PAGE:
The Offshore Voyaging Reference Site

Bare Feet, Or Not

I have been writing about coming alongside (docking) in the our latest Online Book for members and that, in turn, has got me into recommending at least one new cleat and/or fairlead on many boats, even though adding clutter on deck is generally something I try to avoid.

And that conflict between the huge benefits of this new cleat and/or fairlead and the dangers of deck clutter got me thinking about other potential downsides, particularly the toe-stubbing problem posed by deck fittings…and that got me thinking about seamanship in general.

No, no, really, I do have a life…really.

Be that as it may, first off, with cleats, it’s pretty easy to make a set of rounded wood blocks that are attached together with shock cord to go around the cleat to protect the errant foot. This also has the benefit of stopping lines getting caught under the cleat horn.

But now I’m going to get controversial…what else is new, you ask.

There’s also another thing we can do to prevent, or at least reduce, foot damage from deck fittings, new or existing: wear shoes. Yea, I know, going barefoot is cool (in more ways than one) and just feels like part of the cruising life…it’s also, in my opinion, unseamanlike.

Here’s why: Sooner or later a barefoot crew member will, even on a boat with the cleanest of decks, stub their toe really badly, and Murphy, being the guy he is, will make sure that happens at a critical moment in a manoeuvre, and that will distract everyone, thereby upping the chances of making a mistake.

And here’s the key point: disasters at sea are almost invariably caused, not by one big screw-up, but by a series of small mistakes added together.

Seamanship is the process of reducing the potential for those disaster-contributing mistakes.

So, for Phyllis and me, wearing good deck shoes or seaboots (not sandals or the like) is just good seamanship, particularly since modern deck shoes and seaboots have a much better grip than bare feet.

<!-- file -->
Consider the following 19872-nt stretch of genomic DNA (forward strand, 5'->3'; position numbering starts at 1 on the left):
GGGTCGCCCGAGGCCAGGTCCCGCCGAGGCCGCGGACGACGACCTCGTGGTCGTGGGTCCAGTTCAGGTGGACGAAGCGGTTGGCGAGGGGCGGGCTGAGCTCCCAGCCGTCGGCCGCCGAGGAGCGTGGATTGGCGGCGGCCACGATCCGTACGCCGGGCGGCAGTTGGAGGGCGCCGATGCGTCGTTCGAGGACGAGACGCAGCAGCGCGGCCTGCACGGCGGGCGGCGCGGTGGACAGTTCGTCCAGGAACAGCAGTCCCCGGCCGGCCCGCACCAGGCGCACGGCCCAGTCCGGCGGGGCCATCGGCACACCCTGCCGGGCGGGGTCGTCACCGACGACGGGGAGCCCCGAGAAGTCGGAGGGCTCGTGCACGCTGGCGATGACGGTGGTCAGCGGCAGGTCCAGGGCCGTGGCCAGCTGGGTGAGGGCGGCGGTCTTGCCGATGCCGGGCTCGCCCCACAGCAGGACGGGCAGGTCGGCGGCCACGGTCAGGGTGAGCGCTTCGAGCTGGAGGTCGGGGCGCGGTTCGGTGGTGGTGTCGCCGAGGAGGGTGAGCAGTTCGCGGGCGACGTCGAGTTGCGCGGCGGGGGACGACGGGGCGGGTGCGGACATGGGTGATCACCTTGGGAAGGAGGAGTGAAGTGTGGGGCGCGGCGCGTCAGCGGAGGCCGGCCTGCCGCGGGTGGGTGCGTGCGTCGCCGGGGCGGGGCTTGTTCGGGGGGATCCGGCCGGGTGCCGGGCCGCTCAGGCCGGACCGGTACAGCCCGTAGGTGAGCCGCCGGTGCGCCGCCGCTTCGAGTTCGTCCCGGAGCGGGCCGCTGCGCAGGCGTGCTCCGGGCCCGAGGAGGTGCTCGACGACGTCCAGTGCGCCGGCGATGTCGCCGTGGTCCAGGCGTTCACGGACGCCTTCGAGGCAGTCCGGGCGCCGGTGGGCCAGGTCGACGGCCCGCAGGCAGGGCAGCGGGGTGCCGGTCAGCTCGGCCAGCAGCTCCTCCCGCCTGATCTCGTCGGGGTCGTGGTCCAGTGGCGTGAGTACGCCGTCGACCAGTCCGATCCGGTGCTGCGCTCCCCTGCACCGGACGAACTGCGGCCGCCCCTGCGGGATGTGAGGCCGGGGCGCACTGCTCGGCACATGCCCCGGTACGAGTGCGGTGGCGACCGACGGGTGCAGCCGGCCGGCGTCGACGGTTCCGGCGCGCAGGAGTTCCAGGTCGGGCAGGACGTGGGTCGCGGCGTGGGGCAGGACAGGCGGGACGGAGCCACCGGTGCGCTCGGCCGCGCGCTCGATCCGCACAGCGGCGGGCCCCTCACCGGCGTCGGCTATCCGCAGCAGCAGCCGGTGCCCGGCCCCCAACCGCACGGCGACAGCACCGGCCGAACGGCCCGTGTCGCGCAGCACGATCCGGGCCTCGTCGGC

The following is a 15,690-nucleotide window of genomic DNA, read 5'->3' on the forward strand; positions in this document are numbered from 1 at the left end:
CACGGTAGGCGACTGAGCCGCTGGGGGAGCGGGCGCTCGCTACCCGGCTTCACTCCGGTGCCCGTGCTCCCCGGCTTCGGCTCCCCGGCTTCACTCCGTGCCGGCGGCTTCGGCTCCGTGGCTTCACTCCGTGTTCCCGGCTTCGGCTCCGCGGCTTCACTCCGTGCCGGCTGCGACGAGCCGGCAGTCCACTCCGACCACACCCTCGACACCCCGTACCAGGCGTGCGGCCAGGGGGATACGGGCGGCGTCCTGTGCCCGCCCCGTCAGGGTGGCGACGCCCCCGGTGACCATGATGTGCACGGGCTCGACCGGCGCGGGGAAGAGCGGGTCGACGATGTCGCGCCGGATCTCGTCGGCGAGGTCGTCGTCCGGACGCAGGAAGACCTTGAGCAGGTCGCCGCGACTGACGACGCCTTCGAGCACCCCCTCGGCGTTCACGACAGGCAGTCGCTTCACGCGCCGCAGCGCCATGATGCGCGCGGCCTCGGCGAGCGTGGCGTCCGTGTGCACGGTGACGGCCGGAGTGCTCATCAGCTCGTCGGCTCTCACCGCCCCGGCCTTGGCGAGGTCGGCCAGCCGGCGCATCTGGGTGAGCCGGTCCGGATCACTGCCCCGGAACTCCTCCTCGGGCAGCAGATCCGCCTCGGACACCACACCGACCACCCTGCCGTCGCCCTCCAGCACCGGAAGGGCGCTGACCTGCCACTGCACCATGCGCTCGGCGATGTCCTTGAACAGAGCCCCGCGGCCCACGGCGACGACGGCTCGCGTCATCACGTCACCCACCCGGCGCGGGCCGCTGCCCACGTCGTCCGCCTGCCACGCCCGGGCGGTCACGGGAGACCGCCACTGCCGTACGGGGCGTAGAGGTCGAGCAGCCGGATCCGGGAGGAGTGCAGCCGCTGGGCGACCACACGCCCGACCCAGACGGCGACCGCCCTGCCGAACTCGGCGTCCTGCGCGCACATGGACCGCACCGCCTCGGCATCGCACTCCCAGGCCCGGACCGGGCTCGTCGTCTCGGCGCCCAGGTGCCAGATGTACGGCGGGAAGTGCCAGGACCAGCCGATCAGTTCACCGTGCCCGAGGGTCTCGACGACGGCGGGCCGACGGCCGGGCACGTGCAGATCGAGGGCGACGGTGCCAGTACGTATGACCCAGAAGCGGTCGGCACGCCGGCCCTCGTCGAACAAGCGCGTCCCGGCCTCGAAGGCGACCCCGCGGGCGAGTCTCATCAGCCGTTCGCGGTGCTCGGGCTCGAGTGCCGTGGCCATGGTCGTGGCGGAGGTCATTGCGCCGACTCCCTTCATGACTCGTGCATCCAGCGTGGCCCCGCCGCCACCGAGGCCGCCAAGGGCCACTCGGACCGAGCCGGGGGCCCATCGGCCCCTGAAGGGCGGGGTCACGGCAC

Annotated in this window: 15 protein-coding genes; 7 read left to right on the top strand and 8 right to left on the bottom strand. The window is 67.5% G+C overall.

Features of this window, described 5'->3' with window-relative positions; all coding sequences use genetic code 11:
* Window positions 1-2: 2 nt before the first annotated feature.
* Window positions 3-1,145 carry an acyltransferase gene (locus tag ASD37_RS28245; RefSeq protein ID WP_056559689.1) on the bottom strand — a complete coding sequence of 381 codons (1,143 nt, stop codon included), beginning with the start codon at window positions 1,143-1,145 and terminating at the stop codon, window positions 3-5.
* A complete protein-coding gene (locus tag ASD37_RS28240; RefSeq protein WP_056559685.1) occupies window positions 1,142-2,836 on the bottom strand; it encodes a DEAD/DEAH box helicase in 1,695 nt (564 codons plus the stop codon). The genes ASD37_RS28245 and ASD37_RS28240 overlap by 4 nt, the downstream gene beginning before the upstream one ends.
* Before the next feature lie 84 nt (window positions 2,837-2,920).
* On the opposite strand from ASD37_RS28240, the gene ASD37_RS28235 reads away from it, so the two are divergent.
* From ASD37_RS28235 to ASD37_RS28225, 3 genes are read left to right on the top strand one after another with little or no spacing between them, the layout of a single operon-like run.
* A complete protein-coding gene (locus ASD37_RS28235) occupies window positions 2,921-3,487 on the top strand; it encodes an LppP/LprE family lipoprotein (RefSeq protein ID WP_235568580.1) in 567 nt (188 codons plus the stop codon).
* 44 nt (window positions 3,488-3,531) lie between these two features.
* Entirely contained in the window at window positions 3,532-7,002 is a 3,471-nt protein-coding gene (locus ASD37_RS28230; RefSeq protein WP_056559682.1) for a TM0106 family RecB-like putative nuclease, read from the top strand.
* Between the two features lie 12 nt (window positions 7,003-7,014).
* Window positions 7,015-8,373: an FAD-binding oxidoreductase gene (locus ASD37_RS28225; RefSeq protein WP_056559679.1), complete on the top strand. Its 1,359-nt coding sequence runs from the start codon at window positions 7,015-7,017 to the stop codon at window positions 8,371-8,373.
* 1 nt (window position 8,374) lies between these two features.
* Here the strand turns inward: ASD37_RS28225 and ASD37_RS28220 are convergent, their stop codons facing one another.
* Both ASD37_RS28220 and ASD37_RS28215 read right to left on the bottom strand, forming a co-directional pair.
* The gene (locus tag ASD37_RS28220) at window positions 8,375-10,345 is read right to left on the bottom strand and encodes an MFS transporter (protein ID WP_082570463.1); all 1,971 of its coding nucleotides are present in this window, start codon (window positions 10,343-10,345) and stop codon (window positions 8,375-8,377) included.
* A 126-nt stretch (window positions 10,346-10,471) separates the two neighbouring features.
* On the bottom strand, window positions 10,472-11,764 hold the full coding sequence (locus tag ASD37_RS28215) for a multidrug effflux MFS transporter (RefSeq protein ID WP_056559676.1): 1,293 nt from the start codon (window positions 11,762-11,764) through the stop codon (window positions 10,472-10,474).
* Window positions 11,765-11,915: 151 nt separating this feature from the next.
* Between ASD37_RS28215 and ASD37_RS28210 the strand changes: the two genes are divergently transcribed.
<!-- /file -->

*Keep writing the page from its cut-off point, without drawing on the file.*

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Hi John,
it’s less than having a life but more like keeping it, happily and unharmed.
I once brutally crashed my foot into a back cleat, shoving the toe nail far back into the flesh, although wearing robust deck shoes. Without them I might have as well ripped my toe off completely.
My rule whenever I have a say is that deck shoes have to be worn latest when leaving the cockpit, when underway. I’m a bit more relaxed when at anchor or at the dock, but my crew is always warned that barefoot is on their own risk, even then.


Couldn’t agree more unless your bare feet are as tough as those of a campesino from the high Andes. On the other hand a sandal like the Keen Newport H2o offers better support and protection than a conventional boat shoe and has what is advertised as a non marring sole.

On a related note, if your boat has proper bulwarks then your midships cleats don’t need to be toe stubbers on the side decks, but can consist of horns integral to the hawse pipe.

Gerben Van Duyl

As I sit here, recovering from a broken toe, stubbed on a door jam just a few days ago… Could not agree more, shoes are good. We like to wear Tevas, like this one, they are open enough to ventilate and dry quickly, and they offer plenty protection. And yes, you can just jump into the brine with them, so ideal for boating. Remember we are in Australia, where we are rarely that cold that we need or want boots.

Stein Varjord

Hi John.

I think your statement and on barefoot versus shoes won’t be considered controversial by many here. Protection of the toes is important, and I’d say their antislip properties even more. Barefoot isn’t always slippery, but sometimes it’s as slippery as ice. Normally, due to the mentioned Murphy, the slippery moments occur when not expected and when the resulting fall makes maximum damage/danger.

I have to admit I’m still a total barefoot fan, most of the time. I sail to enjoy life. Bare feet is an extra bit of freedom and enjoyment. I love freedom, so when land is far away and the weather suitable, more than feet may be kept bare. 🙂

However, if work on deck may become necessary, shoes are as obvious as harnesses​.



You are absolutely correct. Even worse is stepping off the boat onto the dock with out shoes. That includes docks which you are familiar.

Tom Westberry